Dave Stancliff 2009-04-05 blogarama.com

Saturday, April 11, 2009

Polish politician upset because zoo bought a gay elephant!

OH REALLY? A GAY ELELPHANT. NOW I HAVE HEARD EVERYTHING!

WARSAW (Reuters) – A Polish politician has criticized his local zoo for acquiring a "gay" elephant named Ninio who prefers male companions and will probably not procreate, local media reported Friday.

"We didn't pay 37 million zlotys ($11 million) for the largest elephant house in Europe to have a gay elephant live there," Michal Grzes, a conservative councilor in the city of Poznan in western Poland, was quoted as saying.

"We were supposed to have a herd, but as Ninio prefers male friends over females how will he produce offspring?" said Grzes, who is from the right-wing opposition Law and Justice party.

The head of the Poznan zoo said 10-year-old Ninio may be too young to decide whether he prefers males or females as elephants only reach sexual maturity at 14.

(Reporting by Chris Borowski; editing by Andrew Roche)

Friday, April 10, 2009

Every time you go on the Internet another robot goes to heaven!

From "Every Time You Use the Internet, a Robot Goes to Heaven" - verseguru

These fanciful robots from the fifties are what I grew up with. I had a couple of these whirling, twirling, wind-em up mechanical wonders. Of course, I never saved them. Like most people, I regret not having them now. They'd be antiques and worth something! Oh well...I had some good times with them, and I guess the memory makes up for the material loss. Note that they are all made of metal, not plastic like now. My favorite was Robby The Robot.

"The Robot Hut" is where all good robots end up in afterlife...

John Rigg from The Robot Hut built a whole barn for his immense collection of toy and movie prop robots. Most of the movie prop robots he builds himself including Robby, B-9, Star Wars droids and Huey, Dewey & Louie from the movie "Silent Running" to name a few. He also built a replica of the Time Machine from the classic movie.

(images credit: darkroastedblend.com

Mexican drug cartel violence featured on YouTube & video games

FROM USA TODAY THERE'S AN ARTICLE ABOUT MEXICAN DRUG CARTELS USING YOUTUBE TO BRAG ABOUT THEIR ACTIVITIES.

TO THE RIGHT IS THE COVER FOR ONE OF THE RECENT VIDEO GAMES GLORIFYING THE CARTELS. IT SEEMS TO ME THAT THIS IS A TRUE REFLECTION OF MEXICAN SOCIETY TODAY.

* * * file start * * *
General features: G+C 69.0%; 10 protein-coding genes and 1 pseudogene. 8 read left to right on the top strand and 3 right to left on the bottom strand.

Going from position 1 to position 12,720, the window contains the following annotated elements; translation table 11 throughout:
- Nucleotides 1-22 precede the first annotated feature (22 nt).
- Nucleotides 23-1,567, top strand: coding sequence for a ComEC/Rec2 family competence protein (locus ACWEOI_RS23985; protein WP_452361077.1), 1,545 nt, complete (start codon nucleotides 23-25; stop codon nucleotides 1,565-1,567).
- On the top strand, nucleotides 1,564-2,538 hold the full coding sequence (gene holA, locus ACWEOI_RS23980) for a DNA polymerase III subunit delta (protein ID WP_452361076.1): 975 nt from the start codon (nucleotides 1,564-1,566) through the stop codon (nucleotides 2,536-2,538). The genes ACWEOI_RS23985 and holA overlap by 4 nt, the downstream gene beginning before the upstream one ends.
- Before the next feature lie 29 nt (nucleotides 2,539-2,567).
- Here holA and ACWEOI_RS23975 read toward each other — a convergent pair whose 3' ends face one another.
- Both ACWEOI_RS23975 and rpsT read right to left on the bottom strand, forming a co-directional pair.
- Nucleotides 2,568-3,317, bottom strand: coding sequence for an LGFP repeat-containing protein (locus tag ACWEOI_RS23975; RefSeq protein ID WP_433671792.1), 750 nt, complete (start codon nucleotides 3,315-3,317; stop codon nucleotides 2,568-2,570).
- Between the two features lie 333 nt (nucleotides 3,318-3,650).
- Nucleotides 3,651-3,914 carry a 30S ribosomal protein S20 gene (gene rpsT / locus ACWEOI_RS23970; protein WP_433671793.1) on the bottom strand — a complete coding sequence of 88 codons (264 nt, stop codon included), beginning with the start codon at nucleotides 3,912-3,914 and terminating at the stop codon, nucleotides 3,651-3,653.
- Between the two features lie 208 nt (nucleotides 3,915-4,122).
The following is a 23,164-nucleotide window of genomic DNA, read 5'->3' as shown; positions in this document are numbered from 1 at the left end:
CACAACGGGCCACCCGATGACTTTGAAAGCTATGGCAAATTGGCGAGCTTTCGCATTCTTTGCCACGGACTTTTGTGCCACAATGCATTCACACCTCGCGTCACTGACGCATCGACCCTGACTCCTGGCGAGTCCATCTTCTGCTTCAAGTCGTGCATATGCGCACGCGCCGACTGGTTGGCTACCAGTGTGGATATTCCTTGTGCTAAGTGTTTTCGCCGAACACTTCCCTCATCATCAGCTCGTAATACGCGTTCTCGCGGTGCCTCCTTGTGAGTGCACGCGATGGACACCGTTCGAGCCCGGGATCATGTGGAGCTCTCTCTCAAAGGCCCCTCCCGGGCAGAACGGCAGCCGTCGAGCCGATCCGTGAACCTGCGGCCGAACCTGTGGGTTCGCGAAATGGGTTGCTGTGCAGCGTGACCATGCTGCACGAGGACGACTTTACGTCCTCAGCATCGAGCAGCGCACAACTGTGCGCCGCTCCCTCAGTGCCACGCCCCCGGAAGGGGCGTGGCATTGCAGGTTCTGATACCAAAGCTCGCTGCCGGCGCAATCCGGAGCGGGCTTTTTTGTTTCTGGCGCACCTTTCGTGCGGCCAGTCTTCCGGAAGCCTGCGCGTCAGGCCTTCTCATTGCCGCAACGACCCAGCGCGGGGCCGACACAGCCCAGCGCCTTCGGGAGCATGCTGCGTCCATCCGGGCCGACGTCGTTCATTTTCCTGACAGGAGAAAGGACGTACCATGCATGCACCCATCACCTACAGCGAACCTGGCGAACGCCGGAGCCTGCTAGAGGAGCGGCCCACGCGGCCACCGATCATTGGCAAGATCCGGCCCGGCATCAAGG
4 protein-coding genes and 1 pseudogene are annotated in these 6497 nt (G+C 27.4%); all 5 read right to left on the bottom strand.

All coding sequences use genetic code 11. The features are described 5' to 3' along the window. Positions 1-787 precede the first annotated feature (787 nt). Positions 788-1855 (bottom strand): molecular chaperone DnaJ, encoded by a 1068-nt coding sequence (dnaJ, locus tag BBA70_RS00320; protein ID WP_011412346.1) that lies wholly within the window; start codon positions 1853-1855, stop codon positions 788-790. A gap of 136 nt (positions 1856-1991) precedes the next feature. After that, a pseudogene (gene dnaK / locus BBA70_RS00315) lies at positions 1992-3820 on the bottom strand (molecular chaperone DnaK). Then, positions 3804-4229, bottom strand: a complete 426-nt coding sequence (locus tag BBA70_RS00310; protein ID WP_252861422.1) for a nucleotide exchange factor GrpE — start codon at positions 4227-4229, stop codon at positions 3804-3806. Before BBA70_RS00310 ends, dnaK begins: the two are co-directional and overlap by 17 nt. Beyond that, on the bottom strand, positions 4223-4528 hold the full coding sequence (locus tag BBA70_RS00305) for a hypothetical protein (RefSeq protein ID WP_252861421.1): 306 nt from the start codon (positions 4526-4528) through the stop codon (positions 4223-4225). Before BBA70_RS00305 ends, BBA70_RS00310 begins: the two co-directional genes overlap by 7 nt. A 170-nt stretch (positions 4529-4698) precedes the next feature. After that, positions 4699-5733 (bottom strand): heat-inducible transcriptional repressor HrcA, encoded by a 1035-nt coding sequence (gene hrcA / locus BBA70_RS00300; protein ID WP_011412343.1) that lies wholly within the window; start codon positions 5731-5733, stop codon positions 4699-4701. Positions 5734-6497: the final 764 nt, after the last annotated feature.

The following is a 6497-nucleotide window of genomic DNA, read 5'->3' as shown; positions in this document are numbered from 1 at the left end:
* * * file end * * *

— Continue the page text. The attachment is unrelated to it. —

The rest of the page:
THE POWER OF THE CARTELS IS ALMOST UNIMAGINABLE, AS THEY HAVE PENATRATED NEARLY EVERY STATE IN THE USA, WITH THEIR DRUG ACTIVITIES.

IT"S JUST A MATTER OF TIME BEFORE THEY ACTUALLY TAKE CHARGE OF MEXICO. OUR BORDERS ARE VIOLATED DAILY. SO WHAT ARE WE GOING TO DO TO STOP THE VIOLENCE FROM THESE GANGS SPILLING OVER INTO OUR COUNTRY? SO FAR, PITIFULLY LITTLE.

THESE MURDEROUS PUNKS THINK THEY CAN DO WHATEVER THEY WANT. UNTIL WE ACTUALLY GO AFTER THEM BIG TIME, IT'S ONLY GOING TO GET WORSE HERE. SOUTHERN CALIFORNIA IS RAPIDLY BECOMING AN EXTENSION OF MEXICO, AND IT'S GANGSTERS.

YouTube riddled with drug cartel videos, messages

By Rick Jervis, USA TODAY

The violence among Mexican drug cartels is not filling just the streets of Mexican border towns: It's also spilling into gruesome online videos and chat rooms.

The videos on YouTube and Mexican-based sites are polished — professional singers croon about cartel leaders while images of murdered victims fade one into the next.

In the comment area, those loyal to the opposing cartels trade insults and threats.

Such videos are used to intimidate enemies and recruit members by touting "virtues" of cartel leaders, says Scott Stewart, vice president of tactical intelligence for Stratfor, a Texas-based global-intelligence company.

Read the rest of the story here. Image via tinypics.com

 

Thursday, April 9, 2009

Vietnamese Art: Works by Southeast Asian artists reflects their culture

Buoi Som Dung Street by Pham Binh Chuong

To see more examples of art by other highly-skilled Vietnamese artists click here.

Believe it or not: Scientist says sending pollution into outer space could control global warning, and it's a future option!

FROM THE ASSOCIATED PRESS THIS MORNING WE HAVE A REALLY STRANGE SOLUTION TO GLOBAL WARMING...

"Tinkering with Earth's climate to chill runaway global warming — a radical idea once dismissed out of hand — is being discussed by the White House as a potential emergency option, the president's new science adviser said Wednesday.